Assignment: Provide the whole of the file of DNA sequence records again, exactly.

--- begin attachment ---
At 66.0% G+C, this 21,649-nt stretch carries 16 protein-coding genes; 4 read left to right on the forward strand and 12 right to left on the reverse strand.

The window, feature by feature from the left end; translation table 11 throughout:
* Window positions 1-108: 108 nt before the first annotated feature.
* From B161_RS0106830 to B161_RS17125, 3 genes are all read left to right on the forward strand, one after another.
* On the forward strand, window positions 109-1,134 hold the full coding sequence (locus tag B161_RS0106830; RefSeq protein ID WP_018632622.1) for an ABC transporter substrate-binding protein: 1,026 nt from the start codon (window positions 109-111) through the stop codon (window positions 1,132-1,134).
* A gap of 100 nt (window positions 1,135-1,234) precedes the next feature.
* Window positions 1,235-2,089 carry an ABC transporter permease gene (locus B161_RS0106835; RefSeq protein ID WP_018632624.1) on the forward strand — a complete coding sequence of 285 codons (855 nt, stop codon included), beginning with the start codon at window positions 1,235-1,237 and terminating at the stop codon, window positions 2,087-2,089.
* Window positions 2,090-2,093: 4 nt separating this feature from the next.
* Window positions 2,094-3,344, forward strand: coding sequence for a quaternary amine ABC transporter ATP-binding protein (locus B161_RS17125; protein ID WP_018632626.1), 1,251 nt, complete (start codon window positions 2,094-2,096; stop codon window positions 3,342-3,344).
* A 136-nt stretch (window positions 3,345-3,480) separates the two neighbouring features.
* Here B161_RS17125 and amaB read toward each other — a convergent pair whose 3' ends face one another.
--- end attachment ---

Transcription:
At 66.0% G+C, this 21,649-nt stretch carries 16 protein-coding genes; 4 read left to right on the forward strand and 12 right to left on the reverse strand.

The window, feature by feature from the left end; translation table 11 throughout:
* Window positions 1-108: 108 nt before the first annotated feature.
* From B161_RS0106830 to B161_RS17125, 3 genes are all read left to right on the forward strand, one after another.
* On the forward strand, window positions 109-1,134 hold the full coding sequence (locus tag B161_RS0106830; RefSeq protein ID WP_018632622.1) for an ABC transporter substrate-binding protein: 1,026 nt from the start codon (window positions 109-111) through the stop codon (window positions 1,132-1,134).
* A gap of 100 nt (window positions 1,135-1,234) precedes the next feature.
* Window positions 1,235-2,089 carry an ABC transporter permease gene (locus B161_RS0106835; RefSeq protein ID WP_018632624.1) on the forward strand — a complete coding sequence of 285 codons (855 nt, stop codon included), beginning with the start codon at window positions 1,235-1,237 and terminating at the stop codon, window positions 2,087-2,089.
* Window positions 2,090-2,093: 4 nt separating this feature from the next.
* Window positions 2,094-3,344, forward strand: coding sequence for a quaternary amine ABC transporter ATP-binding protein (locus B161_RS17125; protein ID WP_018632626.1), 1,251 nt, complete (start codon window positions 2,094-2,096; stop codon window positions 3,342-3,344).
* A 136-nt stretch (window positions 3,345-3,480) separates the two neighbouring features.
* Here B161_RS17125 and amaB read toward each other — a convergent pair whose 3' ends face one another.